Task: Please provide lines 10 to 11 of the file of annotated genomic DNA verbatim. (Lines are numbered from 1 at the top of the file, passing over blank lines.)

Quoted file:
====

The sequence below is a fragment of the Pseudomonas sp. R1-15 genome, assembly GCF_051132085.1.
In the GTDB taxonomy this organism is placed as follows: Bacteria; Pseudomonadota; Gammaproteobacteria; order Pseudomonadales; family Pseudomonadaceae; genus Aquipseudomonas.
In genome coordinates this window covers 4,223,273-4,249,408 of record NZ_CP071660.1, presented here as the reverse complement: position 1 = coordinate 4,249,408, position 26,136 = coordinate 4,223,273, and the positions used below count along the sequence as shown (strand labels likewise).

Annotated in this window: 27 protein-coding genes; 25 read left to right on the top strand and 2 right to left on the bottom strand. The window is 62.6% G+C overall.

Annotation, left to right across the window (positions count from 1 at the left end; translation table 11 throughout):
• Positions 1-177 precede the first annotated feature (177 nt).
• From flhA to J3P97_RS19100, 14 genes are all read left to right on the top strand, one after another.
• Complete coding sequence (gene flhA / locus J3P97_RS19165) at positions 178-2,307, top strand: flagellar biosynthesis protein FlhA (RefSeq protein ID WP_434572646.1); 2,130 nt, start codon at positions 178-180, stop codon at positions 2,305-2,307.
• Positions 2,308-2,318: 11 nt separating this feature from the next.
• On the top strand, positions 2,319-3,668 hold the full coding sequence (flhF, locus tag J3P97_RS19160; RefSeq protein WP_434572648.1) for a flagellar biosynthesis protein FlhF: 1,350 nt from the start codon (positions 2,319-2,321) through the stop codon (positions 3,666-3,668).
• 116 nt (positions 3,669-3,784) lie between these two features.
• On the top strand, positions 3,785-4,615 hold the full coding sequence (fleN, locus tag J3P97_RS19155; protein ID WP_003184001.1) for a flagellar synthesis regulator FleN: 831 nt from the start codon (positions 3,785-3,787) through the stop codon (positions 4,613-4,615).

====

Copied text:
• On the top strand, positions 2,319-3,668 hold the full coding sequence (flhF, locus tag J3P97_RS19160; RefSeq protein WP_434572648.1) for a flagellar biosynthesis protein FlhF: 1,350 nt from the start codon (positions 2,319-2,321) through the stop codon (positions 3,666-3,668).
• 116 nt (positions 3,669-3,784) lie between these two features.